Another object of the present invention is to provide a materials system that is non-toxic and sufficiently safe to use in an office environment.
Another object of the present invention is to provide a very fast method of fabricating appearance models and small amounts of functional parts.
Another object of the present invention is to provide a very inexpensive method of fabricating appearance models and small numbers of functional parts.
The present invention is directed to a materials system and method that satisfies the need for a quick, reliable, safe, and inexpensive method for producing both appearance models and small numbers of functional parts in an office environment.
An article having features of the present invention is made up of layers of a mixture of particles of an adhesive and filler, the adhesive having been activated by a fluid containing a solvent and optionally, various processing aids or additions which modify the working properties of the fluid and adhesive or which enhance the mechanical properties of the finished article. The mixture of particles can also optionally include particles of fiber, and various processing aids. A fluid activates the adhesive in the mixture, causing the particles to adhere together, and to adhere to previously formed adjacent layers. The adhesive is preferably directly mixed in with the fiber and filler. Optionally, the adhesive can also coat particles of either the fiber or filler, or both.
The method of the invention for producing such articles includes applying a layer of the above-mentioned mixture onto a flat surface that can be indexed downward. Cross-sectional portions of an article are defined by delivering an activating fluid to the layer of the mixture of particles in a predetermined two-dimensional pattern. The fluid activates the adhesive in the mixture, causing the particles to adhere together in an essentially solid layer. After the first cross-sectional portion of the article is formed, the movable surface can be indexed downward by an amount corresponding to the desired layer thickness. Successive layers of the mixture of particles are applied to previous layers in the same manner. Application of the fluid using, for example, an ink-jet print head follows the application of each successive layer of the mixture of particulate material. The steps of depositing a layer of the mixture of particulate material and delivering the fluid to the layer are repeated until the required number of cross-sectional portions have been built, completing formation of the article. After formation of the article has been completed, it typically remains immersed in a bed of unactivated particulate material, where it can remain until the article is completely dry. Delicate features of the article remain supported by the unactivated particulate material while drying. The finished article is preferably scooped out of the bed of unactivated particulate material and any excess unactivated particulate material clinging to the finished article is preferably removed using blown air or a vacuum. In addition, the finished article can be removed to an oven for more rapid drying.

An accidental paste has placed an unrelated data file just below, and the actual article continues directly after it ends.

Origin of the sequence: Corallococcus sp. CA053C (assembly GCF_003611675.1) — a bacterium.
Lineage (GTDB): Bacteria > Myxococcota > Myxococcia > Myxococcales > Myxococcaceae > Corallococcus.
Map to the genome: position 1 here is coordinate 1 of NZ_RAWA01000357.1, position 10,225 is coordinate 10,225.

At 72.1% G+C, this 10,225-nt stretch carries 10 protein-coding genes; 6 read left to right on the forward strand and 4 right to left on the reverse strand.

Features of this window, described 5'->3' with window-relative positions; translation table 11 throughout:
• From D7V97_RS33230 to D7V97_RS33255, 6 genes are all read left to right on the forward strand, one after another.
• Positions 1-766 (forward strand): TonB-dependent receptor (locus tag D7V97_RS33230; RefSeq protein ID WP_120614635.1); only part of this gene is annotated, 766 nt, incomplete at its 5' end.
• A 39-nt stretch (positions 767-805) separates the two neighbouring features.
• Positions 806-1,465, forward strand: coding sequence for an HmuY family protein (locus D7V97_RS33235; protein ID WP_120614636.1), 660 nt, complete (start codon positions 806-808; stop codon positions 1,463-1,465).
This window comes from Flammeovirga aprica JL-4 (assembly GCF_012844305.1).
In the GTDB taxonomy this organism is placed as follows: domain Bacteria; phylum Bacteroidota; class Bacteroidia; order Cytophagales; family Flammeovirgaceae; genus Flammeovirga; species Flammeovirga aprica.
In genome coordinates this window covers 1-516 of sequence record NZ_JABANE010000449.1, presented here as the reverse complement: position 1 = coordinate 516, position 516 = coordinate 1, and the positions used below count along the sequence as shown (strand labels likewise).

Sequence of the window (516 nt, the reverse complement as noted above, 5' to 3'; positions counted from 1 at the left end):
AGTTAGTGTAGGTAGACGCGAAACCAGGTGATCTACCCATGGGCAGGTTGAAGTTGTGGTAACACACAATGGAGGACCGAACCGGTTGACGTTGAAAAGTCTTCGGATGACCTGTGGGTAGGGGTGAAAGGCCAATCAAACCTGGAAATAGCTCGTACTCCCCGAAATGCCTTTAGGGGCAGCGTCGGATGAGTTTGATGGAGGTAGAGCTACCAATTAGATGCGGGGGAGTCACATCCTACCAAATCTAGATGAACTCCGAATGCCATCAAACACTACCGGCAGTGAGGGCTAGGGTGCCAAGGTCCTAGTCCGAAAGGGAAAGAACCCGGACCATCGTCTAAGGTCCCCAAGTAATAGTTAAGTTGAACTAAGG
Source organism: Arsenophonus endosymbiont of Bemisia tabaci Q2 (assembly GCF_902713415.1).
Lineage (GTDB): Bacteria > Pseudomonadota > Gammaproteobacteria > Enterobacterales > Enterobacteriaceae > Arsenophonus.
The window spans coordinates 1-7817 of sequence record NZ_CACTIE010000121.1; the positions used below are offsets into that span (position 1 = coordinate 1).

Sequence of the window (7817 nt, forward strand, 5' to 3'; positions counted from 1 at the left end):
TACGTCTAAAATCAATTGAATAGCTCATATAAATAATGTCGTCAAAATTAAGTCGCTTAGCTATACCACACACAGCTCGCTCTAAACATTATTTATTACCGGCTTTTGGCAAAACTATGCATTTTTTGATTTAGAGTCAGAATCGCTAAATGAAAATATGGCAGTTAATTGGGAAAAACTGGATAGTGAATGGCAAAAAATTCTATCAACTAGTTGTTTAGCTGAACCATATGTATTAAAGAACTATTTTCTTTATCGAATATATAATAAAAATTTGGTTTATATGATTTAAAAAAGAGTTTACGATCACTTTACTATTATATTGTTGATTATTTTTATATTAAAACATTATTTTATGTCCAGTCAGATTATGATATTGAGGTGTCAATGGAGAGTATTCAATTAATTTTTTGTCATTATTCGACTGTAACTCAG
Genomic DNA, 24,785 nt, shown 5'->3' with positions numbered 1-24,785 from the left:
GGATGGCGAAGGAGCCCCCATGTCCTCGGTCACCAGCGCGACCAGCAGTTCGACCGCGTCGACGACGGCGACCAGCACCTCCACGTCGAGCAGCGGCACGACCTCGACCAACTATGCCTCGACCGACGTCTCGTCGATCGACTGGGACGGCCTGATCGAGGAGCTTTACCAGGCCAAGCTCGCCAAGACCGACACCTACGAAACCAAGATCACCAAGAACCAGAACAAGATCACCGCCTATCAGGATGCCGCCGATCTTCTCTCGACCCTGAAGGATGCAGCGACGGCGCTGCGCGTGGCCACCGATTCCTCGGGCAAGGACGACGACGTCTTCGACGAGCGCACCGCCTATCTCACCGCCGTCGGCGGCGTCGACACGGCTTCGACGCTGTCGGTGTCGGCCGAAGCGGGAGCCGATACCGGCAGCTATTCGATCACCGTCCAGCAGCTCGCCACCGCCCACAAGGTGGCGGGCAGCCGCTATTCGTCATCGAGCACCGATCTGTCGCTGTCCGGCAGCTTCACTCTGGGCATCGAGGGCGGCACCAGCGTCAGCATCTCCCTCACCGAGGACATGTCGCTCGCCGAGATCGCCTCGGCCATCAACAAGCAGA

After cleaning, optional post-processing steps include heat-treating, resin or wax infiltration, painting and sanding. Cleaning is performed to remove excess powder by vacuuming it off the article, by blowing it off the article, and by brushing to remove any powder left in crevices. Heat treating and infiltration increase the strength and durability of the finished article. Infiltration can reduce porosity, making the article water resistant and more readily sanded. Painting the article can provide a more aesthetically pleasing appearance, and may also contribute to the strength and water resistance of the final articles. Sanding improves the surface smoothness, reducing any surface irregularities caused, for example, by fiber penetrating through the surface. Parts can be glued or fastened, or used as patterns for subsequent molding operations.